Confirmation hearings off to a rocky start

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Confirmation hearings off to a rocky start

The ruling Democratic Party (DP) and minor opposition Justice Party (JP) have announced that they will not attend a confirmation hearing for prime minister nominee Han Duck-soo scheduled for Monday and Tuesday. The two parties based their decision on Han’s “refusal to submit related documents” needed to clear growing suspicions over the overly generous pay he received from Kim & Chang, the largest law firm in Korea, after retirement and the details about the lucrative sales of his wife’s paintings to large companies in Korea. The PPP and JP demanded that President-elect Yoon Suk-yeol’s transition committee present the relevant documents in return for rescheduling the date for Han’s confirmation hearing.

Despite their frustration over the documents, it is very inappropriate for the two parties to cancel the scheduled hearings just a day before. If a prime minister nominee fails to get approval from the National Assembly, he or she cannot be appointed by the president. After President-elect Yoon pledged to give his prime minister more powers than before, he is expected to exercise wider jurisdictions over administering the Cabinet under the new government.

The DP and JP must allow the public to judge Han’s qualifications as prime minister through televised confirmation hearings. But Rep. Yun Ho-jung, the hard-line emergency committee chair of the DP, drew a line by saying, “The number of suspicions raised by the press so far are powerful enough to make him inappropriate to serve as prime minister.” The two parties must stop hampering the confirmation hearing process.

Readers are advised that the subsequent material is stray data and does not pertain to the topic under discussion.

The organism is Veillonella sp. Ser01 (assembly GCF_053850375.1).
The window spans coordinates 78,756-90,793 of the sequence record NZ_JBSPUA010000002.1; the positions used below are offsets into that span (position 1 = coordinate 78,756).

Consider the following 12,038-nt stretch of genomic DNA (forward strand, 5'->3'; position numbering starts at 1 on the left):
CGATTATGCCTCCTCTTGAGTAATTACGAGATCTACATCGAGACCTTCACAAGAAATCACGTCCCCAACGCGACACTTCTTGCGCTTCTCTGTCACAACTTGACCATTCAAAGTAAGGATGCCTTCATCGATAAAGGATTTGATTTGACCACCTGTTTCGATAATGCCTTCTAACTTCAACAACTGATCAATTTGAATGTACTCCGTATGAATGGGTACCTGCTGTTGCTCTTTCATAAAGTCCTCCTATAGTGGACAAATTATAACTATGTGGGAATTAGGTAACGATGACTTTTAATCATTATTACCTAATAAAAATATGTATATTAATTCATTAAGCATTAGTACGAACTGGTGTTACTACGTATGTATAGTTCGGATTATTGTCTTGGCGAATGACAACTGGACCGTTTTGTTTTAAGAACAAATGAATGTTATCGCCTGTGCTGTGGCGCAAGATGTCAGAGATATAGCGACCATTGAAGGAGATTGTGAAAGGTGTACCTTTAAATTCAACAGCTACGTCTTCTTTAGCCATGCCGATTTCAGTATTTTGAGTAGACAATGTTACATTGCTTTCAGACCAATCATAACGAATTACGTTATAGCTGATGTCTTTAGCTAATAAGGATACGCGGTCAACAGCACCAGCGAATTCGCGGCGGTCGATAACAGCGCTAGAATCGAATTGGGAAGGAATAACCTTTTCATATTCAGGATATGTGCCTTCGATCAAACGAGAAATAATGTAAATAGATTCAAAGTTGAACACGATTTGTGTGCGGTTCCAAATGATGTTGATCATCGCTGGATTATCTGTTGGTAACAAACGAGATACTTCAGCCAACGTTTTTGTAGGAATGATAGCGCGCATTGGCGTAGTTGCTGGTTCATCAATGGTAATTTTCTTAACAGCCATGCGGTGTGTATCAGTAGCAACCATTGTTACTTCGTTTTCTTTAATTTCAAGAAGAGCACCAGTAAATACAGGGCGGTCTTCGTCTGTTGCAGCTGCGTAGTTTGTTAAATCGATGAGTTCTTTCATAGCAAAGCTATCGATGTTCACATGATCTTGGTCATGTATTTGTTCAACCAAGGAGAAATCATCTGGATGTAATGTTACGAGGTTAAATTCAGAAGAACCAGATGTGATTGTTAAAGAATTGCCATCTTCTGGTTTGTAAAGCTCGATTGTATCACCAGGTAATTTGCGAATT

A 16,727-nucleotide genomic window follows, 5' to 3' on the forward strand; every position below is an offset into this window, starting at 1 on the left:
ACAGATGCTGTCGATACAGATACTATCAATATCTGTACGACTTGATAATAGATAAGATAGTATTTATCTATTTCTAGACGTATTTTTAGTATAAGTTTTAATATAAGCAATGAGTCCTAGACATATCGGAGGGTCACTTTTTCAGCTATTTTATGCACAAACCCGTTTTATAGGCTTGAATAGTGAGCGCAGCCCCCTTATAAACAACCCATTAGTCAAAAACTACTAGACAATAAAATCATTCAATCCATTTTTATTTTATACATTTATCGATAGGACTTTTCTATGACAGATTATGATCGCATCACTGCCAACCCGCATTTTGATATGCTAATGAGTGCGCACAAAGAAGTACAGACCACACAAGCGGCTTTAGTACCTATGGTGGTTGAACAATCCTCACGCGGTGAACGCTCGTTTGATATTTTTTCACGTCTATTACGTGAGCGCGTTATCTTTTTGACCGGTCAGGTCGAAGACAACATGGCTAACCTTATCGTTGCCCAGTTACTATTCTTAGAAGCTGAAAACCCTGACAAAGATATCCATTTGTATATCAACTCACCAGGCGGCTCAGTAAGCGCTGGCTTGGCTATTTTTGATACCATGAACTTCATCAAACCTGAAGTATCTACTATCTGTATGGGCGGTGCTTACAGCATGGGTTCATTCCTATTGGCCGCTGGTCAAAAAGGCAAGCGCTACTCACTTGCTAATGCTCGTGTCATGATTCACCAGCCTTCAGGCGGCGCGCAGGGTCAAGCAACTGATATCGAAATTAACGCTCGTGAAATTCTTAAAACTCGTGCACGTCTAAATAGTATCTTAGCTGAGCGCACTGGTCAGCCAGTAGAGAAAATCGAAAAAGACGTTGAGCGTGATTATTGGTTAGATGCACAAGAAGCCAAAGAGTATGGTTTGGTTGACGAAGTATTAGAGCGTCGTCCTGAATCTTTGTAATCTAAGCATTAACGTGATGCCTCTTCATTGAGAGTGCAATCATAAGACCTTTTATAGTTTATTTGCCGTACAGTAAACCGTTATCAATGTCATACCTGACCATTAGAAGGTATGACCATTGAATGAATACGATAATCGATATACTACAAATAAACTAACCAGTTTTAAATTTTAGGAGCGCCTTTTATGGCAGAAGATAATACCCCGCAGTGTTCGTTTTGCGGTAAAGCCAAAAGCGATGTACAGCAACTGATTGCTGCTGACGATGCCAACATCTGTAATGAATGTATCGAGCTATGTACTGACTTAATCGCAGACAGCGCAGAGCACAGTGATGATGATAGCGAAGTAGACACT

At the same time, the prime minister nominee must look back to see if he faithfully submitted pertinent documents to the lawmakers. Members of the DP and JP criticized Han for not handing them over citing privacy, business secrets and other reasons. Han is suspected of having received hefty advisory fees while serving as head of the Korea International Trade Association (KITA) and an advisor for Kim & Chang after retirement as prime minister in 2007. Han should cooperate with the two parties’ demand for the submission of records to help ensure the people’s right to know.

The legislature could not fix confirmation hearing schedules yet for nominees for 10 heads of government ministries — including health and welfare minister nominee Chung Ho-young, who is suspected of having received favors for his two children’s admissions into a top-rated medical school, and Prof. Kim In-chul, a former president of the Hankuk University of Foreign Studies and Yoon’s nominee for education minister, who is under suspicion over his son receiving a Fulbright scholarship. Confirmation hearings must be held as soon as possible so these nominees can get public scrutiny. An evolving battle over Yoon’s nominations ahead of the June 1 local elections rings alarms for Korea’s democracy. If the new administration cannot appoint 18 ministers in two weeks’ time, only the people will suffer.
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